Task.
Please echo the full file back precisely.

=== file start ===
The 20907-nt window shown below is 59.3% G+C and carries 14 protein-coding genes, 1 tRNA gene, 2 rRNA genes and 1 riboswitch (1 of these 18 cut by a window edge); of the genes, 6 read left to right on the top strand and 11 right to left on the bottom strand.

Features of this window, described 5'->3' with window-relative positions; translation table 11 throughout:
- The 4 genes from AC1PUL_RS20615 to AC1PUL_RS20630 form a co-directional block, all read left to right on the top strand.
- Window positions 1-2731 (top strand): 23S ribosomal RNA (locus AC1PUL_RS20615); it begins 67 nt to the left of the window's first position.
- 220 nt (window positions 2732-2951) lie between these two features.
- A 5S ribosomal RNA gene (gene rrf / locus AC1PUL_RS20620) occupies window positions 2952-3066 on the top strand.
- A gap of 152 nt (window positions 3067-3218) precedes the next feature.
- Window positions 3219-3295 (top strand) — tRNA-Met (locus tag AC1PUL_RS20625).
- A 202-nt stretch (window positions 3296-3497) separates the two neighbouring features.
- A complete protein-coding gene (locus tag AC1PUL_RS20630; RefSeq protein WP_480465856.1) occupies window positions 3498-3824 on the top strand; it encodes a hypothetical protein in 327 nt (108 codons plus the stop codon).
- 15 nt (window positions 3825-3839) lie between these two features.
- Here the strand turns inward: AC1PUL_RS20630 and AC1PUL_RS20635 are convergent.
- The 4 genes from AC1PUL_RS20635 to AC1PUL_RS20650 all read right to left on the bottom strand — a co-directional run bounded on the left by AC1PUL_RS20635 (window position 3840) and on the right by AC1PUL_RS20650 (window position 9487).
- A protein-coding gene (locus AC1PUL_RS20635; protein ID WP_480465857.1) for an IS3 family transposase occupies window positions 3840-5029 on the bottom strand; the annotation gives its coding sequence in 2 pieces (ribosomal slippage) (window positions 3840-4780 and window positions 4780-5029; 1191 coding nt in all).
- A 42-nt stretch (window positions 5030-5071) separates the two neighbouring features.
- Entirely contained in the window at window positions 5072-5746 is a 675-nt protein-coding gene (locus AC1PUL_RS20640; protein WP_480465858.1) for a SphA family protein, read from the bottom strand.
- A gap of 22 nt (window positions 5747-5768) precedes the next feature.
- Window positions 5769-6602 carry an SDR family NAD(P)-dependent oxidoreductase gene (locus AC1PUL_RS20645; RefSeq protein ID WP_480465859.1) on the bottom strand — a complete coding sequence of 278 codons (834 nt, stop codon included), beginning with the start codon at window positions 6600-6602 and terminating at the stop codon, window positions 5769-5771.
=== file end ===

The 20907-nt window shown below is 59.3% G+C and carries 14 protein-coding genes, 1 tRNA gene, 2 rRNA genes and 1 riboswitch (1 of these 18 cut by a window edge); of the genes, 6 read left to right on the top strand and 11 right to left on the bottom strand.

Features of this window, described 5'->3' with window-relative positions; translation table 11 throughout:
- The 4 genes from AC1PUL_RS20615 to AC1PUL_RS20630 form a co-directional block, all read left to right on the top strand.
- Window positions 1-2731 (top strand): 23S ribosomal RNA (locus AC1PUL_RS20615); it begins 67 nt to the left of the window's first position.
- 220 nt (window positions 2732-2951) lie between these two features.
- A 5S ribosomal RNA gene (gene rrf / locus AC1PUL_RS20620) occupies window positions 2952-3066 on the top strand.
- A gap of 152 nt (window positions 3067-3218) precedes the next feature.
- Window positions 3219-3295 (top strand) — tRNA-Met (locus tag AC1PUL_RS20625).
- A 202-nt stretch (window positions 3296-3497) separates the two neighbouring features.
- A complete protein-coding gene (locus tag AC1PUL_RS20630; RefSeq protein WP_480465856.1) occupies window positions 3498-3824 on the top strand; it encodes a hypothetical protein in 327 nt (108 codons plus the stop codon).
- 15 nt (window positions 3825-3839) lie between these two features.
- Here the strand turns inward: AC1PUL_RS20630 and AC1PUL_RS20635 are convergent.
- The 4 genes from AC1PUL_RS20635 to AC1PUL_RS20650 all read right to left on the bottom strand — a co-directional run bounded on the left by AC1PUL_RS20635 (window position 3840) and on the right by AC1PUL_RS20650 (window position 9487).
- A protein-coding gene (locus AC1PUL_RS20635; protein ID WP_480465857.1) for an IS3 family transposase occupies window positions 3840-5029 on the bottom strand; the annotation gives its coding sequence in 2 pieces (ribosomal slippage) (window positions 3840-4780 and window positions 4780-5029; 1191 coding nt in all).
- A 42-nt stretch (window positions 5030-5071) separates the two neighbouring features.
- Entirely contained in the window at window positions 5072-5746 is a 675-nt protein-coding gene (locus AC1PUL_RS20640; protein WP_480465858.1) for a SphA family protein, read from the bottom strand.
- A gap of 22 nt (window positions 5747-5768) precedes the next feature.
- Window positions 5769-6602 carry an SDR family NAD(P)-dependent oxidoreductase gene (locus AC1PUL_RS20645; RefSeq protein ID WP_480465859.1) on the bottom strand — a complete coding sequence of 278 codons (834 nt, stop codon included), beginning with the start codon at window positions 6600-6602 and terminating at the stop codon, window positions 5769-5771.